There are two different theories of where the name Mill Park originated. Some believe it was given the name after a ‘Flour Mill’ located on the Plenty River in the 1840s, part of an enormous property covering the region owned by George and Francis Coulstock. Others believe it was named after Henry ‘Money’ Miller (1809-1888) who later  bought the large estate from the Coulstock’s and went on to breed racehorses, run a dairy and other grazing activities sufficient to occupy 65 persons housed in a village on the property. A number of streets in the suburb are named after prolific racehorses owned by Miller including ‘Redleap’ who won the National Hurdle in 1898 (namesake of Redleap Reserve and Redleap Avenue) and the iconic ‘The Stables’ on Childs road was one of his holdings.

Adding further argument to the suburb being named after him was that when residential development began in Mill Park in the 1970s the first home completed in 1976 was on Mill Park Drive, following Miller’s original circular training track. Access to the estate was from Plenty Road, but a bridge over the Darebin Creek in Childs Road linked Mill Park with Lalor and Thomastown to the west in 1988. Gazetted as a suburb in 1978, Mill Park is now the largest centre in the City of Whittlesea.

The suburb of Mill Park is split into 2 precinct areas: Mill Park and Blossom Park.
Mill Park covers an area of approximately 9 square kilometres. It is primarily a residential area, with some commercial land areas. Rapid residential development took place from the 1980s into the early 1990s.

Key features:

  1. Westfield Plenty Valley   –
  2. Mill Park Library   –
  3. Redleap Reserve   –
  4. Mill Park Leisure Centre –
  5. The Stables Shopping Presinct
  6. Off leash dog park (Delacombe Reserve)  –
  7. Sycamore Recreation Reserve  –
  8. Mill Park Community House and Adult Training Support Service
  9. Mill Park Recreation Reserve –
  10. Proposed Civic Drive Extension from Bush Boulevard to Morang Drive, South Morang

Schools, Kindergartens and Child Care:

Plenty Parklands Primary School –
Findon Primary School –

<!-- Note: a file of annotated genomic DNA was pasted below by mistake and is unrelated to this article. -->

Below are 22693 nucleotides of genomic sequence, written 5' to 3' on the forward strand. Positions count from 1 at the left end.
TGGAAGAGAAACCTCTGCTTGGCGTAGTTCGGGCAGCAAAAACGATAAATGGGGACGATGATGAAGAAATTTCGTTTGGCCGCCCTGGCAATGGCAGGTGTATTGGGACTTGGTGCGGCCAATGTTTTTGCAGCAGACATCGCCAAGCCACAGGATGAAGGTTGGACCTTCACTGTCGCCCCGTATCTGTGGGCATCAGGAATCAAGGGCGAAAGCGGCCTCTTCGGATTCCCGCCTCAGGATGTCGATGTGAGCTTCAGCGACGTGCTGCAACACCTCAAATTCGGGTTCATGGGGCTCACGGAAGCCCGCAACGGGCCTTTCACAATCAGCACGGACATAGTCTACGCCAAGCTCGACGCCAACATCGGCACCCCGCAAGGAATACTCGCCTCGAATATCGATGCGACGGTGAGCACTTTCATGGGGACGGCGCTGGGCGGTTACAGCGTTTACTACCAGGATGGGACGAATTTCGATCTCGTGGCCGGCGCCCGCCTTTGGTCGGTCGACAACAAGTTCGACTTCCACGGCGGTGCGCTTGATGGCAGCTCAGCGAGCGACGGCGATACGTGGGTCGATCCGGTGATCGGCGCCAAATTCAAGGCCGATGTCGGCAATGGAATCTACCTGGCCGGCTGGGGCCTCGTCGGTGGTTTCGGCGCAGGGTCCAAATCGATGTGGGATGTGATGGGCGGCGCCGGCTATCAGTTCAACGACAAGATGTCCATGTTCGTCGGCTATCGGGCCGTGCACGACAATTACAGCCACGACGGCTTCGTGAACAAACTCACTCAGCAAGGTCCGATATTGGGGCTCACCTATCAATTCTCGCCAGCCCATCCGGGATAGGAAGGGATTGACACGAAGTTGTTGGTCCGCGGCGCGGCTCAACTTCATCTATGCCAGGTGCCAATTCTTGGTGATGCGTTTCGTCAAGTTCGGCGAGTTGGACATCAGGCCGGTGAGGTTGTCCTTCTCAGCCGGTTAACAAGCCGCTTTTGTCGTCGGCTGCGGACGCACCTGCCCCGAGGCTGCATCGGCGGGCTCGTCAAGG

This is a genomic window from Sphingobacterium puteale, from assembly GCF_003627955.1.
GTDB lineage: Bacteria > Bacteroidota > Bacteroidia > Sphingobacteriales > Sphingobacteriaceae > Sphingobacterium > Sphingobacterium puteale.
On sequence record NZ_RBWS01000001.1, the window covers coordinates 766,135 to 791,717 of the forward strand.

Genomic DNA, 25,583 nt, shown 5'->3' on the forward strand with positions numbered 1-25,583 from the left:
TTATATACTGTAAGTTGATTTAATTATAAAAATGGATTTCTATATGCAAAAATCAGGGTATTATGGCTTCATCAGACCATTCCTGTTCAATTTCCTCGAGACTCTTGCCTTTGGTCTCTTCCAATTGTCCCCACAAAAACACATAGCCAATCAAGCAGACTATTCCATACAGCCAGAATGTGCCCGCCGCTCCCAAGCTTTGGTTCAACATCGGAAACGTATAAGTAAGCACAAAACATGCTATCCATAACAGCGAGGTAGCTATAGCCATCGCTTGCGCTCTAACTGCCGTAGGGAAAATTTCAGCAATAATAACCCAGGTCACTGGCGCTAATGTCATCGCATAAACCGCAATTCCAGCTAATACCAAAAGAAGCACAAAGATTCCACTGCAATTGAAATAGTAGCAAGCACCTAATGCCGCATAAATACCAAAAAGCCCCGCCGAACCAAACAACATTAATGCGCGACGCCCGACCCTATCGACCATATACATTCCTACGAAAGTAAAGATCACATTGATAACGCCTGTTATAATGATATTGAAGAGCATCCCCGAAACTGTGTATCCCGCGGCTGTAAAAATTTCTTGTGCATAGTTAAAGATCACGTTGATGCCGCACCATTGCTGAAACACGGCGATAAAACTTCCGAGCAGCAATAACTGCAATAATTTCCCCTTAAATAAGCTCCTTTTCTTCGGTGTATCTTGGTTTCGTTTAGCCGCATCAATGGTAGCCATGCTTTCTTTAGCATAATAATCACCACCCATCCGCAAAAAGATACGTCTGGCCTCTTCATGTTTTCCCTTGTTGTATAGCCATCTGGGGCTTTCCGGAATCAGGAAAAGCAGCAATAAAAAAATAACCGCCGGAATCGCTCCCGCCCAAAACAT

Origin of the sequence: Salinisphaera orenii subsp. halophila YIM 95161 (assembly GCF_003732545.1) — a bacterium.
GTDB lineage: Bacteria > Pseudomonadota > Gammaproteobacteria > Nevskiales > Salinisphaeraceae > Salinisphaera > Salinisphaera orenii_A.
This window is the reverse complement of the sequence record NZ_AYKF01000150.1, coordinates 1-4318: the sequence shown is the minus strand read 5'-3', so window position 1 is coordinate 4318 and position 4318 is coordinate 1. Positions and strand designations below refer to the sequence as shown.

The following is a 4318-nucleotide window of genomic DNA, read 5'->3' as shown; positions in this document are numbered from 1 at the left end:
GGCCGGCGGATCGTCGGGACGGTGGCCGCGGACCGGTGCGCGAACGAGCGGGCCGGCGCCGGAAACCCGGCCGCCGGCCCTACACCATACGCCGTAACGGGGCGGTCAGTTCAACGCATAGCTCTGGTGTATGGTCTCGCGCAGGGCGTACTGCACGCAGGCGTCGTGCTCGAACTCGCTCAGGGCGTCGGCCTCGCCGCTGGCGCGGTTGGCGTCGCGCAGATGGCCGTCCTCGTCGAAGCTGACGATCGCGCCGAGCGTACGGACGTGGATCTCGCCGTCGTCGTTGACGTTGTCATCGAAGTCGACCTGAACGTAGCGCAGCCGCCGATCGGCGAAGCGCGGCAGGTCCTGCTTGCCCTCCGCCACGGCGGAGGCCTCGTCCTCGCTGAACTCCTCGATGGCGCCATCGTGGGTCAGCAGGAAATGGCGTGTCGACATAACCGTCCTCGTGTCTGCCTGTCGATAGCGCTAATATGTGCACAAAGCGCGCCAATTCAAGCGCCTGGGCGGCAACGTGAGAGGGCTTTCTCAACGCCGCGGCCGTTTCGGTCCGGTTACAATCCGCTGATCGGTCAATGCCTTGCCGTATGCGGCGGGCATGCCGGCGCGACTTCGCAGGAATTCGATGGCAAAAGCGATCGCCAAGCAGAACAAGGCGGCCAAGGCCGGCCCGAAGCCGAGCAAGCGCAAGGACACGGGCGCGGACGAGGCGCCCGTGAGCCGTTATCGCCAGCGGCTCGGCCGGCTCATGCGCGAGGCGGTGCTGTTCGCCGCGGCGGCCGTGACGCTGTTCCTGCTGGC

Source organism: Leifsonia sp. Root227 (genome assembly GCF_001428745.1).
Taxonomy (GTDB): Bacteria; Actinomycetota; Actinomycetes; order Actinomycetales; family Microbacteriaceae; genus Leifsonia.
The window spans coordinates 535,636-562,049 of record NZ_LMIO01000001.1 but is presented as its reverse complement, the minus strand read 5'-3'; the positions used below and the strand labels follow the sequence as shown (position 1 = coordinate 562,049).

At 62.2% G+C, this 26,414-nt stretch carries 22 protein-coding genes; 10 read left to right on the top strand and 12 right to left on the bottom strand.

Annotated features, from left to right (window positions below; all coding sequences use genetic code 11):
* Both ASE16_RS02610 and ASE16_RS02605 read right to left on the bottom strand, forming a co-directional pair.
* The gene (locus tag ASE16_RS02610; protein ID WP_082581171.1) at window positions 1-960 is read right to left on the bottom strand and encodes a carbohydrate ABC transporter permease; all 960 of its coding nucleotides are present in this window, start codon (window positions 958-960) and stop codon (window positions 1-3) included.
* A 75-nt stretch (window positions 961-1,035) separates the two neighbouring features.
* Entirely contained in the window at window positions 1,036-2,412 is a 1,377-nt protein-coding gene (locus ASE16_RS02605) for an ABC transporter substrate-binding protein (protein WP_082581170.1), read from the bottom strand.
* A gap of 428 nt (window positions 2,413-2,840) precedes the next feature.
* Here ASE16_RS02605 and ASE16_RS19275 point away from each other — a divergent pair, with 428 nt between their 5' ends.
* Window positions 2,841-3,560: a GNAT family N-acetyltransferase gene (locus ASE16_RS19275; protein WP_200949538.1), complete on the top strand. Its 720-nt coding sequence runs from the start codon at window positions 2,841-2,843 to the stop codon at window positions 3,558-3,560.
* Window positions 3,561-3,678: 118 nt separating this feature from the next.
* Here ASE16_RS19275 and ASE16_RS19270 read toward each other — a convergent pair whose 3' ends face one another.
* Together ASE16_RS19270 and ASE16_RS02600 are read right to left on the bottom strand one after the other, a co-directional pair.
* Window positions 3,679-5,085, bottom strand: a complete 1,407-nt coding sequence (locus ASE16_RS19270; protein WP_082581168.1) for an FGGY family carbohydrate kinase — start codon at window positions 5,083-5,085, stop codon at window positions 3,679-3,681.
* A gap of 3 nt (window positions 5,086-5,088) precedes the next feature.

Mill Park Heights Primary School –
St Francis of Assisi Primary School –
Mill Park Secondary College –
The Pavilion School –
Centenary Drive Kindergarten –
Blossom Park Kindergarten –
The Heights Kindergarten –
Mill Park Heights Child Care Centre & Kindergarten – more info
Happy Faces Child Care Centre –
Kool Kidz Mill Park –
Roycroft Kindergarten –
Good Start Mill Park University Drive – more info
Good Start Mill Park Centenary Drive – more info

In 2015, 24,700 people live in Mill Park with an expected increase of 4 per cent by 2036 to 25,700.
The largest increase in population growth between 2015 and 2036 will occur in the 60 plus age group with an increase of 47 per cent.

In 2015 there will be an estimated 327 births (6 births per week on average) and this is expected to remain constant to 2036.

Forty per cent of residents speak a language other than English at home and the most common languages spoken are Italian, Greek, Macedonian, and Arabic.

Families and households
There are approximately 8,700 dwellings in 2015 and this is expected to increase to 9,400 dwellings by 2036.
About 94 per cent of houses are stand-alone and 45 per cent of households consist of couples with children with an average household size of 3.1 people.

More residents work in the manufacturing and retail trade industries compared with any other industry.

More residents attend primary and secondary school compared with the broader Greater Melbourne.

Travelling in and out
Seven out of 10 residents drive a car to their place of work. Sixty-three per cent of households have access to 2 or more motor vehicles.

Advocacy priorities for Mill Park
• E6 construction from Metropolitan Ring Road to Bridge Inn Road
• Extending the tram line (route 86) from Bundoora to South Morang
• Childs Road duplication

Childs Road is the major east-west arterial road linking Mill Park and Epping. It is a duplicated 4-lane divided road from Plenty Road to Dalton Road, except for the section across the E6 reservation and the Darebin Creek. This part of the road becomes a 2-lane road. As a result of the current intersection design and narrow bridge, traffic flow is unpredictable during peak periods. Duplicating the 850 metre section of Childs Road and providing a new bridge across the Darebin Creek will provide a continuous 4-lane divided road between Plenty Road in Mill Park and Dalton Road in Epping and remove the current unsafe footpath and the traffic bottleneck.